Legislation sponsored by Council Member Sandra Ung was passed on Oct. 19 requiring the creation of a task force to identify potential locations for a bus transit center close enough to downtown Flushing to eliminate the need for buses to park on public streets. In addition to alleviating congestion, a bus transit center will provide a designated and secure place for riders to enter and exit buses and protect them from inclement weather. It will also offer a comfortable space for drivers to take breaks during their routes.
“Flushing is not just a bustling transit hub for northeast Queens residents, it is the busiest bus-to-train transfer location in the mass transit system, making it a crucial connection point for our city,” Ung said. “But the current situation in Flushing, with out-of-service buses parked on city streets, creates crippling congestion and potential public safety hazards. The need for a bus transit center in Flushing has been acknowledged since the idea was first proposed in the 1960s, but it never materialized. I am proud to pass legislation that will finally set in motion a process to make this common-sense idea a reality.”
The DOT commissioner or a designee will serve as chair of the task force. Membership will include the commissioner of the Department of City Planning or a designee, and five members appointed by the mayor. The mayor may also invite any relevant stakeholders, such as the MTA or other agencies at the city, state or federal level, to take part. Flushing is the busiest bus-to-train transfer hub in the New York City Transit system. Approximately 20 MTA bus routes pass through or begin and end in downtown Flushing, in addition to the NICE buses that service areas of Nassau County, where commuters then transfer to other routes, the 7 train, or the Long Island Railroad.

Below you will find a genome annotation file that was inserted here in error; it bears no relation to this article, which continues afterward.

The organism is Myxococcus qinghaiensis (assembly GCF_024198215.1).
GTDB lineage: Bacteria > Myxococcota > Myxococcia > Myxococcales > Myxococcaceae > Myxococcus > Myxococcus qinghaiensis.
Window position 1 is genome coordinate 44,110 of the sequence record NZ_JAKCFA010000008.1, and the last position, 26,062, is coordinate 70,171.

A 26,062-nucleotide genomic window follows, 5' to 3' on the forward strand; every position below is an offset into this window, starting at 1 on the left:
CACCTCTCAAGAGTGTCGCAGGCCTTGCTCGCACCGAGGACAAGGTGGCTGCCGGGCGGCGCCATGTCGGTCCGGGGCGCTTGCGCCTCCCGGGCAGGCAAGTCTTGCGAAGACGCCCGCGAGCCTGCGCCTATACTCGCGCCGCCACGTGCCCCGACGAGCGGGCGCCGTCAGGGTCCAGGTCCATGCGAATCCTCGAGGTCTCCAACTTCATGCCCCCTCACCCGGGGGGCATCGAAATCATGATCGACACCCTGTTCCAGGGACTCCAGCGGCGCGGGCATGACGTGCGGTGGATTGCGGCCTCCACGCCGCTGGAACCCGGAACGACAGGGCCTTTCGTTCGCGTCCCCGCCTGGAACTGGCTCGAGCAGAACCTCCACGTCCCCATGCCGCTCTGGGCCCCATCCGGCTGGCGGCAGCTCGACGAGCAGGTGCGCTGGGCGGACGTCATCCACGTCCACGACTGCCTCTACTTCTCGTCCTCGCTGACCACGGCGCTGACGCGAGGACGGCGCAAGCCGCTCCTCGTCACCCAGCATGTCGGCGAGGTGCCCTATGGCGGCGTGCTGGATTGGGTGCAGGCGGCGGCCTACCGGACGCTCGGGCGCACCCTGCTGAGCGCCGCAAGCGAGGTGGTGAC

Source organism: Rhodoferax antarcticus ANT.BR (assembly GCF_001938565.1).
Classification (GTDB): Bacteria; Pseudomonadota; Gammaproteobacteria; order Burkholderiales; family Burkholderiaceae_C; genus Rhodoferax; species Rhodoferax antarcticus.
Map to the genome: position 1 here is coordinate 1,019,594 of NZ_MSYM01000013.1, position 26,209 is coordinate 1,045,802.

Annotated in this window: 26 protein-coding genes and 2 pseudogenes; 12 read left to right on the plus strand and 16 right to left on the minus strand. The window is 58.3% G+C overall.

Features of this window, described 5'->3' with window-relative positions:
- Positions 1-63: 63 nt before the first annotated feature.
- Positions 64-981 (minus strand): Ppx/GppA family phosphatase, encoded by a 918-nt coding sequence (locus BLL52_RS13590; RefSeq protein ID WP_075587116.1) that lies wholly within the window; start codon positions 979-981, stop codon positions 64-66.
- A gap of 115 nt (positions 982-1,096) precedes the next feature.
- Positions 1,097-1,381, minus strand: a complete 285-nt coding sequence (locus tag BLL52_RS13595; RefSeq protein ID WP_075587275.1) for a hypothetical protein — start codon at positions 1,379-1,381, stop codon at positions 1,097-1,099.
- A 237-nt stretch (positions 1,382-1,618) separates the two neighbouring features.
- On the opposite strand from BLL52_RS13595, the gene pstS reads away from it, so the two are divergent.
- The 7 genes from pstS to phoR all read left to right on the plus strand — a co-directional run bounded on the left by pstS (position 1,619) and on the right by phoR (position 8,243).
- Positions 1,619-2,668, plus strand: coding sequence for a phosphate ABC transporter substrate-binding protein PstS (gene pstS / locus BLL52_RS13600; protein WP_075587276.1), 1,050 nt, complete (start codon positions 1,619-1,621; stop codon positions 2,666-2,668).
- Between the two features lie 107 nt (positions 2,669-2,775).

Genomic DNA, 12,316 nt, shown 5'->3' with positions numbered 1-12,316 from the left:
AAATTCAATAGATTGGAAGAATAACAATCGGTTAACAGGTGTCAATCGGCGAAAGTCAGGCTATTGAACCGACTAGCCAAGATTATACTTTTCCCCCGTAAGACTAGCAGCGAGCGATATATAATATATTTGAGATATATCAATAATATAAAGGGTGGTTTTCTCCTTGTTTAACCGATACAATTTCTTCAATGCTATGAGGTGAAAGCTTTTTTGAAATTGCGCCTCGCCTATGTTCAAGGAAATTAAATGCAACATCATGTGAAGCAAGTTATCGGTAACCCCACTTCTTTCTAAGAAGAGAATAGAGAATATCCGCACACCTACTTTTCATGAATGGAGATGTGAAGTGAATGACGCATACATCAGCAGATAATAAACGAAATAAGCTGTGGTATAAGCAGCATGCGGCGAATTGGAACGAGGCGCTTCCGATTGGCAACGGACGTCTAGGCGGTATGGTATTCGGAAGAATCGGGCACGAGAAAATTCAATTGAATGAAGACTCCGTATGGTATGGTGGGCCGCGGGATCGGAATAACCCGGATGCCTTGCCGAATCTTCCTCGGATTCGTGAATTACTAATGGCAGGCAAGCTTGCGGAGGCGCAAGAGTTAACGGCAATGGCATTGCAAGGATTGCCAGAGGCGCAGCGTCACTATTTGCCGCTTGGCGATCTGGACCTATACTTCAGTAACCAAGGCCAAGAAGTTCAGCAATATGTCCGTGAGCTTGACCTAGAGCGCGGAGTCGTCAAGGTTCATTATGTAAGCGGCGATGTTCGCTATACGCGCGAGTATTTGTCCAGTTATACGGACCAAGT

“Building a bus transit center in Flushing will not be cheap or quick, and it will likely require funding from city, state, and federal government,” Ung said. “But we can’t begin to advocate for or allocate those funds without a pragmatic proposal, which is where the task force comes in.”
Until the mid-1940’s, a bus transit center existed at the intersection of Main Street and Roosevelt Avenue, but it was replaced by a large department store. In the 1970’s, then-state Sen. Leonard Stavisky proposed building a bus transit center on what was then Municipal Lot 1 at Union Street and 39th Avenue, but the proposal stalled. The idea was revived over the years by various elected officials and civic leaders, but the transit center never materialized.
“I am not the first person to envision a bus depot in Flushing, but the fact is the need for one still exists,” Ung said. “Delaying the construction of a bus transit center has only made the situation worse, as the number of buses has increased while possible locations to house this crucial facility diminish due to development.”